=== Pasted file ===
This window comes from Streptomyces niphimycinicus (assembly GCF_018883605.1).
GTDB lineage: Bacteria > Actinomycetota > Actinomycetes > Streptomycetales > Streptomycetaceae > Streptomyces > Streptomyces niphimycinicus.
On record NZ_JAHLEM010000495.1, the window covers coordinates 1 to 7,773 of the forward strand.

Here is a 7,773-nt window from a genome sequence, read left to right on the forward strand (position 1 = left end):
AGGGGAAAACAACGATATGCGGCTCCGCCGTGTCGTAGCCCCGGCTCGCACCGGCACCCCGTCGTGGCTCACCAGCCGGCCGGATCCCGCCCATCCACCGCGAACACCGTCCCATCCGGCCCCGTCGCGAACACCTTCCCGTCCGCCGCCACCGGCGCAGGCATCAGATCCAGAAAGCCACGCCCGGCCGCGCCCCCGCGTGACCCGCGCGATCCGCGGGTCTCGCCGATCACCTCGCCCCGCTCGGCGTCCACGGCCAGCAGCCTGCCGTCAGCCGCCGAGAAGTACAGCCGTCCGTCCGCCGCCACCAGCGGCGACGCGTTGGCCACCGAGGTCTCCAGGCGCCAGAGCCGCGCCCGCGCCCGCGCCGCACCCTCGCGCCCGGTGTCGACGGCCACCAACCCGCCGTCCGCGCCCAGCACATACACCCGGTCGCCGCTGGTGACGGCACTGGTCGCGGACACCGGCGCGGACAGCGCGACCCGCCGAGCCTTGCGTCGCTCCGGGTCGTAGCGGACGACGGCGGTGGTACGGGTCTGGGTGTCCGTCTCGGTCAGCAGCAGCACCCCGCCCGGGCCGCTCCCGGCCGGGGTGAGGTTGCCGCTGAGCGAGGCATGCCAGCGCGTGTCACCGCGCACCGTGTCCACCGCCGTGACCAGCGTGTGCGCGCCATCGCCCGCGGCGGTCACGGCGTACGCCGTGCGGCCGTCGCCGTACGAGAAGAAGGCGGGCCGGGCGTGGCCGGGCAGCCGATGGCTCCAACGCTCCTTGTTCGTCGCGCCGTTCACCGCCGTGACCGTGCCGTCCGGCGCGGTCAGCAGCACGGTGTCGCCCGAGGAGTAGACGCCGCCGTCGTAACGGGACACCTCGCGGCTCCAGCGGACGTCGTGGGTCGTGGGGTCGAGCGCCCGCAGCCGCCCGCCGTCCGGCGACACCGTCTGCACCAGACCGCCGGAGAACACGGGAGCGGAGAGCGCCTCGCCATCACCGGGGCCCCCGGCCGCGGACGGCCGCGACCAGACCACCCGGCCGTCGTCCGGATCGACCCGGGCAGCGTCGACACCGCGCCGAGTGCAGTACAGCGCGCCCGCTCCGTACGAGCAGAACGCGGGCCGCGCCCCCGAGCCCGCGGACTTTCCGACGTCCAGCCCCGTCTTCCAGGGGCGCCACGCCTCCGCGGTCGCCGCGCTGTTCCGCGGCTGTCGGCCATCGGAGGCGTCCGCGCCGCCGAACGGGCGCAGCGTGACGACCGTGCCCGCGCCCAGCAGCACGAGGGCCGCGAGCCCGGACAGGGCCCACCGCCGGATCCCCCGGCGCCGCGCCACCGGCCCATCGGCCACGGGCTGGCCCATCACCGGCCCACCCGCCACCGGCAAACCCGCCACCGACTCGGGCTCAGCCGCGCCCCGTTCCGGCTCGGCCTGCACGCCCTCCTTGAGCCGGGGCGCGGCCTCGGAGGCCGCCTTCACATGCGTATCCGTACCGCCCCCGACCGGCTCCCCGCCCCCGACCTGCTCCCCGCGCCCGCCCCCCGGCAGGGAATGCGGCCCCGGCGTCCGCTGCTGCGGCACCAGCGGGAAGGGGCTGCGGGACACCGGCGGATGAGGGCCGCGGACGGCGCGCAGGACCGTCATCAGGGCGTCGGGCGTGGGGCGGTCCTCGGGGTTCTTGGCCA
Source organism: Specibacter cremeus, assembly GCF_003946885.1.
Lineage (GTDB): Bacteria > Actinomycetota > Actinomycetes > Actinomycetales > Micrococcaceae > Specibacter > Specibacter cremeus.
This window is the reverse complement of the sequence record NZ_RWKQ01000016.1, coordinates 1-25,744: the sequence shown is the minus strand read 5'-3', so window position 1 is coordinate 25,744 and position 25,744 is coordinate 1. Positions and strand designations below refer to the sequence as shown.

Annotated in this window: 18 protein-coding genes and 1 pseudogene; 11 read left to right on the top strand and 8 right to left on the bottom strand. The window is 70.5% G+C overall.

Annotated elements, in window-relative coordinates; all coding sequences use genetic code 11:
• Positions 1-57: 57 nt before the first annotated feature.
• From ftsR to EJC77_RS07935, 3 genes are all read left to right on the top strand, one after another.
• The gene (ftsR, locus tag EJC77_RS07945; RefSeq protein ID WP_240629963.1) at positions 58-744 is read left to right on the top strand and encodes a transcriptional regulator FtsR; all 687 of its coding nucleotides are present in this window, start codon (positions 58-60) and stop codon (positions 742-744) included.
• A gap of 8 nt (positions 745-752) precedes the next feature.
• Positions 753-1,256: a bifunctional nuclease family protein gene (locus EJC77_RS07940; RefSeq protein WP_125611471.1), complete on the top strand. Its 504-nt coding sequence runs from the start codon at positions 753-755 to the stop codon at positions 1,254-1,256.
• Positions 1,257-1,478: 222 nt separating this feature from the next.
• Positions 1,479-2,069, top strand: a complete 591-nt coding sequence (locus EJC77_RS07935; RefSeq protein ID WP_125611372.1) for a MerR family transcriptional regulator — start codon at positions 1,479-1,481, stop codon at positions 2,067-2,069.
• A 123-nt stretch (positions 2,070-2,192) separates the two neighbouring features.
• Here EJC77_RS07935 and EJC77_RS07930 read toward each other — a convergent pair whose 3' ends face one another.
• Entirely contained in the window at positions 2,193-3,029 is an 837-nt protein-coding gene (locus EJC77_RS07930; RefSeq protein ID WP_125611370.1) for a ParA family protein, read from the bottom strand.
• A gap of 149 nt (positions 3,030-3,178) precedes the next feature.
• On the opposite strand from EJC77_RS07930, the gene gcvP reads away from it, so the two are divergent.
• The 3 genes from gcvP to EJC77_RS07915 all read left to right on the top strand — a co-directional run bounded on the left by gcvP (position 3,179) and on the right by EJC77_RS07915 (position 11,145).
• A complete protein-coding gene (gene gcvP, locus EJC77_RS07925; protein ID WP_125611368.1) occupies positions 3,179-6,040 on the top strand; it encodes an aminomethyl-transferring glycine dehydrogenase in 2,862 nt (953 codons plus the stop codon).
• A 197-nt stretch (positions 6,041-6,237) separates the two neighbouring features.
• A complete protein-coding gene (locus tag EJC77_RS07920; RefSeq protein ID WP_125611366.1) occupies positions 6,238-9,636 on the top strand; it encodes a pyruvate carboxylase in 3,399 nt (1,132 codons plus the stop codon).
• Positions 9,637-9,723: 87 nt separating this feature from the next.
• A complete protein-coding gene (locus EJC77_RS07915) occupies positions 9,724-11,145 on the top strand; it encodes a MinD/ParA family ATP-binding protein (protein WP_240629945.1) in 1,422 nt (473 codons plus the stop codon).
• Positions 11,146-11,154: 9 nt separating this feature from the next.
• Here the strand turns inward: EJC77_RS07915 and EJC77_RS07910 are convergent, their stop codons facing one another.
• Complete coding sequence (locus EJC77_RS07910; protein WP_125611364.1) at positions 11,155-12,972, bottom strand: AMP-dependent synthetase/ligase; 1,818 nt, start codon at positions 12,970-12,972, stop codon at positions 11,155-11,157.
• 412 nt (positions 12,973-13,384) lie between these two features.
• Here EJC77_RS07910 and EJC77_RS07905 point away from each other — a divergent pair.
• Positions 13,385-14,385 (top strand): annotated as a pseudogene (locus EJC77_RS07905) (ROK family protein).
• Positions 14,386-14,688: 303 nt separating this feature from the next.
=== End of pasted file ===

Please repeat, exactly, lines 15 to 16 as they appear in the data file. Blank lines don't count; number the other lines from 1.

• Positions 753-1,256: a bifunctional nuclease family protein gene (locus EJC77_RS07940; RefSeq protein WP_125611471.1), complete on the top strand. Its 504-nt coding sequence runs from the start codon at positions 753-755 to the stop codon at positions 1,254-1,256.
• Positions 1,257-1,478: 222 nt separating this feature from the next.